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Ruminations on life,
death, conscience and morality are presented in the form of a self-reflexive stand-up
routine by writer and performer Alex Johnston. Touted as a play and
directed by Bedrock Theatre Company Artistic Director Jimmy Fay, Entertainment
is essentially a philosophical composition in Dialogue form. It presents an
intentionally fractured central narrative punctuated with self-proclaimed
rants on not unrelated topics. The most significant recurring element is
Johnstons relationship with his Lutheran preacher father, a character whose life
story provides the other for the Dialogue at its center.
By the time the routine has ended, the elder Johnston has gone from a
paternal authority figure to something more ambiguous, an almost abstract dream-image who
resorts to a cheesy Jackie Mason-like accent (in spite of his racial and religious
backgrounds) to question his sons sense of moral authority and disappears with an
enigmatic and unexplained riddle spoken in German, a language which Alex does not speak.
"Tell me what it means," pleads Alex, "What does it mean?" he repeats
- but there is no answer.
The performance begins with a short film shot by Fay in which Johnston
is first seen walking through the woods, which, we are told by a helpful extra holding a
piece of cardboard with text scrawled on it, represents doubt. To the gentle musical
strains of AC/DC, Johnston then pursues a girl "you never got off with" through
the trees, eventually finding his way to a hand-written sign directing him to the stage.
"The Live Bit" begins with a pause, as the performer walks on and stares
disapprovingly at the audience before walking off again, leaving the stage empty. This
kind of deconstructive, ironic theatricality continues throughout, and creates ambiguous
spaces that challenge the audience to find an appropriate response. The most usual
response is laughter, and this is the subject of many of the humorous asides with which
Johnston peppers the show.
Though not shockingly original in any respect, the combination of
serious political and cultural analysis and black humor is a fairly potent mix. Johnston
specifically refers to his literary forebear Jonathan Swift during one extended joke in
which he offers a "Modest Proposal" to solve the obesity problem in the United
States and the hunger problem in Iraq in one fell swoop. If cross-cultural cannibalism
seems an unsuitable topic for an evenings entertainment, then you are unlikely to
appreciate the performers insights into Faith, Will, and Justification, which he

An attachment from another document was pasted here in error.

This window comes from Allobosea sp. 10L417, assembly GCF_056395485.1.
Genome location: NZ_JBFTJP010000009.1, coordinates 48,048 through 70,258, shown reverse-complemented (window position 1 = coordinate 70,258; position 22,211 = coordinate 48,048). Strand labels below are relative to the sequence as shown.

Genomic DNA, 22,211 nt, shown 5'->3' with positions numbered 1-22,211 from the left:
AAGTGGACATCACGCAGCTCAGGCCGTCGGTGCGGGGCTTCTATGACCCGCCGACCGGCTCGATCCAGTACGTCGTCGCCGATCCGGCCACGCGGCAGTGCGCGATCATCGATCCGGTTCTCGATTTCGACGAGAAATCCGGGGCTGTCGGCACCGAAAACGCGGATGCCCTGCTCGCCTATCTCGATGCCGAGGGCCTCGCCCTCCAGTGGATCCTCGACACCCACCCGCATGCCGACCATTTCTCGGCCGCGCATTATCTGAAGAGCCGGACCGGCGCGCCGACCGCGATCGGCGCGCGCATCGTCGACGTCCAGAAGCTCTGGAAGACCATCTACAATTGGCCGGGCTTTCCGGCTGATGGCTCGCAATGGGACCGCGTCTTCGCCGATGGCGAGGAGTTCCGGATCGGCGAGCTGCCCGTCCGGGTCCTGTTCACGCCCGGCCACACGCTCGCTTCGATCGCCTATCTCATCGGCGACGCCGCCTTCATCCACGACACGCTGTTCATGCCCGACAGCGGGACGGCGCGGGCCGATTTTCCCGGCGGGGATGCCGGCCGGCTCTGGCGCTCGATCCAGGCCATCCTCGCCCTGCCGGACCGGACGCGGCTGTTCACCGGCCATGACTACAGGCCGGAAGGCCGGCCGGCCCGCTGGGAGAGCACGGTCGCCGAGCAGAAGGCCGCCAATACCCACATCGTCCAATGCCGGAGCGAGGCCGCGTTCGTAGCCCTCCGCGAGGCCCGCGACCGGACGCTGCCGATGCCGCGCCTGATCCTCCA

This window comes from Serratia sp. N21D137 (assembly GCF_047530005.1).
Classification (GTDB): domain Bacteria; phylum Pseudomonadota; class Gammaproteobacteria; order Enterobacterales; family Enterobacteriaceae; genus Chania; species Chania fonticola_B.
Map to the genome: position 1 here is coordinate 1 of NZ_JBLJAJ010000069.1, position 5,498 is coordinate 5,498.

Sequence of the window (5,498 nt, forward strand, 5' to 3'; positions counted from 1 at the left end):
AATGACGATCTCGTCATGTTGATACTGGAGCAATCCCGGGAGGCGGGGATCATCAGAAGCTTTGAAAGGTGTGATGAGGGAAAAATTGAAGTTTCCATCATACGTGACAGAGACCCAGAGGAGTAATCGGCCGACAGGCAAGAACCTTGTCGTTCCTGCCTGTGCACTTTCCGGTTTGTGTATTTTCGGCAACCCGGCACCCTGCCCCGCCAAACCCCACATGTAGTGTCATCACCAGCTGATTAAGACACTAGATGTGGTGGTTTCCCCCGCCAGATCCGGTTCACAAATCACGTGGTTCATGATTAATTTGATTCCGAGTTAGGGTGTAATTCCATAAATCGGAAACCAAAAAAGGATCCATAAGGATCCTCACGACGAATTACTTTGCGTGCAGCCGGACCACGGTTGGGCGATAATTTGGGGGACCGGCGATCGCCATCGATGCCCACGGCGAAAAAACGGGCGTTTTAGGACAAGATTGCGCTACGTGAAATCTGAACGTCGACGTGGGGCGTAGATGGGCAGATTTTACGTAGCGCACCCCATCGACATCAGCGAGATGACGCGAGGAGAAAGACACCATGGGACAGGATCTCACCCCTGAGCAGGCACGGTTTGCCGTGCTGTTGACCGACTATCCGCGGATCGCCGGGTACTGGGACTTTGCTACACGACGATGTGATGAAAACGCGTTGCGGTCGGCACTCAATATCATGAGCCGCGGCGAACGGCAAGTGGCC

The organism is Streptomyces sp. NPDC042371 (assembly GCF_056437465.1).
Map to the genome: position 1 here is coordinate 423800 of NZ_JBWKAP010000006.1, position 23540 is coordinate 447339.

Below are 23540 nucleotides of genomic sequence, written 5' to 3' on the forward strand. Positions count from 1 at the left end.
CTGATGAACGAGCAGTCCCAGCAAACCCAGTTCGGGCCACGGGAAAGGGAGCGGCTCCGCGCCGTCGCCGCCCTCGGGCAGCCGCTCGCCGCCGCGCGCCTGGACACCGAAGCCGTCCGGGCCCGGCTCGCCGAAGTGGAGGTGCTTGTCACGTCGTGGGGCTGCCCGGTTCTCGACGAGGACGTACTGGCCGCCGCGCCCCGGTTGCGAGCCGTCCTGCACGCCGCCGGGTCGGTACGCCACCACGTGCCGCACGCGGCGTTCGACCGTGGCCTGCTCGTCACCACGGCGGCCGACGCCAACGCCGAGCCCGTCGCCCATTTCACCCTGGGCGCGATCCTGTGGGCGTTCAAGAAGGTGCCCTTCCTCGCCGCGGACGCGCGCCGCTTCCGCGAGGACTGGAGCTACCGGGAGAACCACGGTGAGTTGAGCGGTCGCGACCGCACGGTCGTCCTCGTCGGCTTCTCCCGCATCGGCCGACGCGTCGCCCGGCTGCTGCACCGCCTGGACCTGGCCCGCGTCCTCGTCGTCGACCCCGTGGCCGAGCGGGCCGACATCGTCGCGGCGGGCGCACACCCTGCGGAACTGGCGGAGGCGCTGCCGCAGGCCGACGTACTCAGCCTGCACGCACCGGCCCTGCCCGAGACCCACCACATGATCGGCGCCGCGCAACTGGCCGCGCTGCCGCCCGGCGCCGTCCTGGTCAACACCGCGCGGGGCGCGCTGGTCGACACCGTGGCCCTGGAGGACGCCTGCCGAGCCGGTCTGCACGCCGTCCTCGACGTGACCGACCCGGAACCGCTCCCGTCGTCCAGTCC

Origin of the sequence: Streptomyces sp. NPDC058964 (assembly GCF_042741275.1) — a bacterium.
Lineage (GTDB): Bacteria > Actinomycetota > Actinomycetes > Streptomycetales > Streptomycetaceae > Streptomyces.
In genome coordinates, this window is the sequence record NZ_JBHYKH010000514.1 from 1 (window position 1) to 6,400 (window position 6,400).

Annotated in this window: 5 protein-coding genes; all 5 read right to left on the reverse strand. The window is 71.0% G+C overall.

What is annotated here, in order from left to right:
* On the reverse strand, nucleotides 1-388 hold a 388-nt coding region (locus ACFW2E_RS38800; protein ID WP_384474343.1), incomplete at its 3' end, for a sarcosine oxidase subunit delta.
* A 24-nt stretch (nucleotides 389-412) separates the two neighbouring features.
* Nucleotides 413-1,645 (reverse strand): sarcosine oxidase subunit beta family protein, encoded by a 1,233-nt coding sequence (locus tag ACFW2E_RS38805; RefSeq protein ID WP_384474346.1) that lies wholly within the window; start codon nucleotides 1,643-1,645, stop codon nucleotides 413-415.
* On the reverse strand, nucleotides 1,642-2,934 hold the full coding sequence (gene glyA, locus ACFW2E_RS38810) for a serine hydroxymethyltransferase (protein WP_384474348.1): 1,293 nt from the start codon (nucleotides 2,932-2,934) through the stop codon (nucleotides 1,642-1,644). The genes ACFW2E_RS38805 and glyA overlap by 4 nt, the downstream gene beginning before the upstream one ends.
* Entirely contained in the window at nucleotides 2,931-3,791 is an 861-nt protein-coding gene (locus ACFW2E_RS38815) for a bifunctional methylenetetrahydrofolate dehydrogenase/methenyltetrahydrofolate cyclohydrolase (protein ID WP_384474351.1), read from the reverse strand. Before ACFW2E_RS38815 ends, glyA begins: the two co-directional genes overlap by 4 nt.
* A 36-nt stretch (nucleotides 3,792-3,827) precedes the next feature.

epitomizes by juxtaposing the tales illustrated by slide shows of a medieval French Knight
who specialized in rape, infanticide, and abduction but at least plead guilty when brought
to trial, with the story of Dan White and his notorious Twinkie defense
following the assassination of Harvey Milk. This is not the least of it, and when he
produces an apparently authentic Waffen SS diary featuring a section on wit and
humor, the point about jokes being universal but not universally funny is well taken
(even if he eventually reveals said chapter as apocryphal).
Entertainment is a thoughtful piece of writing which probes
the process of its own creation both in the personal and more general, formal sense.
Exploring his own social and religious roots, Johnston examines Irish attitudes to
contemporary politics, likening the Irish to the snickering henchmen in Shane who
back up Jack Palance and die anonymously in the final shoot-out. There is bile aplenty in
the various sociopolitical rants, and yet by drawing the dialogue back to the central
discourse between father and son, society and morality, God and Man, he keeps the routine
grounded. He explores his own motivations for performing comedy, and interrogates the
social role of humor and the attitudes represented by our capacity and desire to laugh at
discomforting thoughts. Is any of it actually funny? Yes: which is not to say that it will
appeal to all tastes.
On the whole Johnston carries the routine easily enough. There are many
difficult transitions from hysteria to deadpan, and the timing of one-liners and asides is
absolutely crucial. Though the playscript suggests that the order of anecdotes is
flexible, there is a clear internal structure here (even though he jokes about it by
presenting a Lego model to explain it), and the performer is required to be very precise
with each segment to maintain balance throughout. He does this even through the final
moments where, having wrapped his face in scotch tape, he sings "The Universal"
by Britpop band Blur, slowly unwinding the tape in a gesture which may or may not
represent liberation through self-expression.
Dublin, September 3,